There was no doubt Region 11 left its mark at the 4A state volleyball championship.
Four teams finished among the top seven in the classification with Green Canyon capturing the title late Wednesday evening in Orem on the campus of Utah Valley University. The Wolves were co-region champs with Sky View.
Having dropped their final match of the regular season to share the region title with their neighbors to the north, the Wolves were able to refocus on the ultimate goal — a state championship.
Green Canyon entered the state tournament with first-year head coach Madison Larsen at the helm. The team came up with the theme of “No Doubt” for the 2019 season and reaffirmed it before heading south to Orem. The Wolves were on a mission.
“We just has a no doubt mentality like we have this whole season,” GC’s Olivia Chadwick said. “We went and gave it our all.”
Larsen may be a first-year head coach, but has plenty of state playoff experience. She was on Sheila Sorensen’s staff at Sky View last year when the Bobcats won the championship. Larsen, who was Maddie Day back in 2012, also won a state title as a star player for the Bobcats.
“State is all about mental toughness and confidence,” Larsen said. “Every team here has earned there way here and nobody comes planning to lose. It’s the team that doesn’t lose that confidence that they are going to win. Our team did an amazing job of staying confident. ... There was no doubt they were going to go win even in the hard moments. They stayed together. I’m so proud of them.”
The positive vibes from the coach definitely rubbed off on the players.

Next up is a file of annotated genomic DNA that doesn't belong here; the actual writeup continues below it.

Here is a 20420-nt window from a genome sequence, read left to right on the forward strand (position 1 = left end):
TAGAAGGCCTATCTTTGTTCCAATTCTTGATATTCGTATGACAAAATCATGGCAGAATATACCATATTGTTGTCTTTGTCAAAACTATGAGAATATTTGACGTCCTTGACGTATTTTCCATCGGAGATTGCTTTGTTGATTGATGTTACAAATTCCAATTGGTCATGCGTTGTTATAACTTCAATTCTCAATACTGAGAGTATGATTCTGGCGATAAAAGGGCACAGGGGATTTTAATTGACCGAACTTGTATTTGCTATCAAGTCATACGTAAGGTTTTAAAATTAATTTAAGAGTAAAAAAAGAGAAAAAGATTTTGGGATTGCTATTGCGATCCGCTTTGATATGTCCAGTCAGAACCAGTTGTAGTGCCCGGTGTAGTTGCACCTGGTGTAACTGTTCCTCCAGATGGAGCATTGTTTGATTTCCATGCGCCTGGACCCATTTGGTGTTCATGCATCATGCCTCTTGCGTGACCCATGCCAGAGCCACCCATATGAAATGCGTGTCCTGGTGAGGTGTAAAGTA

“We wanted to leave it all out on the court,” GC’s Sabree Adams said. “We wanted to give it everything we’ve got because this as the last chance we had (as seniors). We didn’t want any regrets.”
“We just wanted to go out hard and have fun,” GC’s Madilyn Miles said. “... This feels great.”
Green Canyon beat Desert Hills Wednesday evening in the championship match in four sets, 25-12, 27-25, 18-25, 25-23. There were many touching moments during the celebration that followed, including former Sky View and Green Canyon head coach Malayna Knowles giving Larsen a big hug. Knowles coached Larsen at Sky View and began the program at Green Canyon when the school opened three years ago.
The Wolves were certainly determined to go out as champs. They fought back from deficits to start both of their matches on Tuesday, dropping the first set against Crimson Cliffs before winning three in a row and then rallying from a 2-1 deficit against region foe Ridgeline. Beating the Riverhawks in five, including a wild 16-14 fifth set helped Green Canyon prepare for the final day.
“We have a very tough region and that showed,” Larsen said. “I really feel Ridgeline goes far if we don’t face them in the second round. I’m grateful for our region being very tough because it prepared us for these hard games we faced.”
In the semifinals, the Wolves were even at 1-1 with Dixie, then took the next two sets in convincing fashion to reach the championship. Once there, Green Canyon was determined to leave it all out on the court against Desert Hills, who had knocked off defending state champ Sky View in five.
“We were really ready to play,” Miles said. “It was a little nerve wracking, but it was good. We just wanted to kill it really bad.”